A compendium of basic equipment and infrastructure were provided in line with the performance standards for family planning service provision in Nigerian hospitals. The process included initial assessment, prioritization, quantification, minor renovations of the FP space and provision of basic equipment , all within 3 days. To foster ownership, cost-effectiveness and prompt completion of the renovations, the activities were carried out by local artisans within the health facilities’ locality and the timing of renovation for each facility was based on their preference. Each private facility has unique needs, hence the modified makeover approach was tailored to suit the nuances of the individual facilities.
Based on identified gaps, trainings were conducted for health providers on modern family planning methods such as injectables, Intrauterine devices (IUDs) and Implants. These trainings include sessions on data reporting and commodity logistics management. The participants include medical doctors and nurses. Till date, the project has trained 1,212 medical doctors and nurses on Long-Acting Reversible Contraceptive Methods (LARC).188 Community Health extension workers have also been trained on injectables, interpersonal communication and counselling (IPCC) skills and referrals in line with the Lagos state task shifting and task sharing policy.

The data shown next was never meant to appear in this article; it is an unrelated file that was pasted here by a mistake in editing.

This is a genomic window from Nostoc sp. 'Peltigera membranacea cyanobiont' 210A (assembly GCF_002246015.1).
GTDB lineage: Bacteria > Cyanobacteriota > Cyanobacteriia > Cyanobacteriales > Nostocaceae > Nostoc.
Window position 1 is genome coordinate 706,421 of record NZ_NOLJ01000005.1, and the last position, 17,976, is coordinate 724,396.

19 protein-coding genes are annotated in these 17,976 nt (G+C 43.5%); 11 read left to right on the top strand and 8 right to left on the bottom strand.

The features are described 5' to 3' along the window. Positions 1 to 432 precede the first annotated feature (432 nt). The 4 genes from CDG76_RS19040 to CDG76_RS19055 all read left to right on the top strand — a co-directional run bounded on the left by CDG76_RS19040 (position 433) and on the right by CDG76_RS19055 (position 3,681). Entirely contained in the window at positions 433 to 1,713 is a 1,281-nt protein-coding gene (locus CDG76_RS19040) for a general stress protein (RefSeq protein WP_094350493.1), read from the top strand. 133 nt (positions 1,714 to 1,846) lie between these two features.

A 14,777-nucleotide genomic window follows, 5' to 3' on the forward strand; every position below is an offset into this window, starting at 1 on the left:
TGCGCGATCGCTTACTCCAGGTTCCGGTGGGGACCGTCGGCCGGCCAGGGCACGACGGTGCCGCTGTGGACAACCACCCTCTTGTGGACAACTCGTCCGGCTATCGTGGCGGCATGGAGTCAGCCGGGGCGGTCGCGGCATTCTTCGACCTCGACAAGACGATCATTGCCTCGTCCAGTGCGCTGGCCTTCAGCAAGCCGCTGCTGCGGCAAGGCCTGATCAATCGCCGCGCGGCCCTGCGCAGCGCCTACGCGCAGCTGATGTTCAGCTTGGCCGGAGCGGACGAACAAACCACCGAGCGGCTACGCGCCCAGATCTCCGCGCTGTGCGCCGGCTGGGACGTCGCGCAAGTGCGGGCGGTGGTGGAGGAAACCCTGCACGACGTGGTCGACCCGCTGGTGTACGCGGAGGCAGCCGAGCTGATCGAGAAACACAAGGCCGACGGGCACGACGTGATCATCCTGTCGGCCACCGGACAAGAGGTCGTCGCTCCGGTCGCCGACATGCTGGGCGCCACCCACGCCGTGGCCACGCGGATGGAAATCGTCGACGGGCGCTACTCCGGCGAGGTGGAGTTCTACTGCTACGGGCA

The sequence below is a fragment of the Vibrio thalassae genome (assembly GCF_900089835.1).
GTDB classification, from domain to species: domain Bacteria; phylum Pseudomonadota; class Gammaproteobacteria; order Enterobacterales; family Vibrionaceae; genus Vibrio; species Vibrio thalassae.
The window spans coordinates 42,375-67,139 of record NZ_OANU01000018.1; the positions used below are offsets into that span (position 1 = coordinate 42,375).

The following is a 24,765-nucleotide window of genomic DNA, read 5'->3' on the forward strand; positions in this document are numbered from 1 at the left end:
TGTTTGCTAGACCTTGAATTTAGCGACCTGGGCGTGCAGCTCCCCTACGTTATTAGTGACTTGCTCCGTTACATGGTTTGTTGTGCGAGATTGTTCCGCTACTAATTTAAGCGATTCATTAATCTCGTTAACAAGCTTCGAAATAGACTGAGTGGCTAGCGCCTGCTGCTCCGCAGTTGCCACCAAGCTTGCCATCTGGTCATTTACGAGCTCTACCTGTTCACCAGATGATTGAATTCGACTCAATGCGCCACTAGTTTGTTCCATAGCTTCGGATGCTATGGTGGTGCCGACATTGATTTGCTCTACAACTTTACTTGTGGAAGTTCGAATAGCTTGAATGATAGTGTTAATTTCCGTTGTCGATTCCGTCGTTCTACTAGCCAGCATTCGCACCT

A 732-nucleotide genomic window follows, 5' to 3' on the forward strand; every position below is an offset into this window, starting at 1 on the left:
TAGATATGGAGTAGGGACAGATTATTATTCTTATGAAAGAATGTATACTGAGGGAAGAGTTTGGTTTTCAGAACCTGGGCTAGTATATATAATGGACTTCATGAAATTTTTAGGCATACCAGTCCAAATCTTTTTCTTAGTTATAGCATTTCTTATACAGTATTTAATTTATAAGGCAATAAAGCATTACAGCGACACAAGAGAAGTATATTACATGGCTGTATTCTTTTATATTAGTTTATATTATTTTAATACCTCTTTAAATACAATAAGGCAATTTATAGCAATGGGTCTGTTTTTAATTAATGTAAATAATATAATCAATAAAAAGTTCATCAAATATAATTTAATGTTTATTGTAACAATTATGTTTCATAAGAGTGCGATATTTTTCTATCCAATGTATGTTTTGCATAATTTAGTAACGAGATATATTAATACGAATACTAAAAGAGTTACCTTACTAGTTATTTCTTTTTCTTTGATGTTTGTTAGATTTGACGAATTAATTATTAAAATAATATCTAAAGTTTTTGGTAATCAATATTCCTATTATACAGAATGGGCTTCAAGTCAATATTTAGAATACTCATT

Others Trainings, Tools and Materials.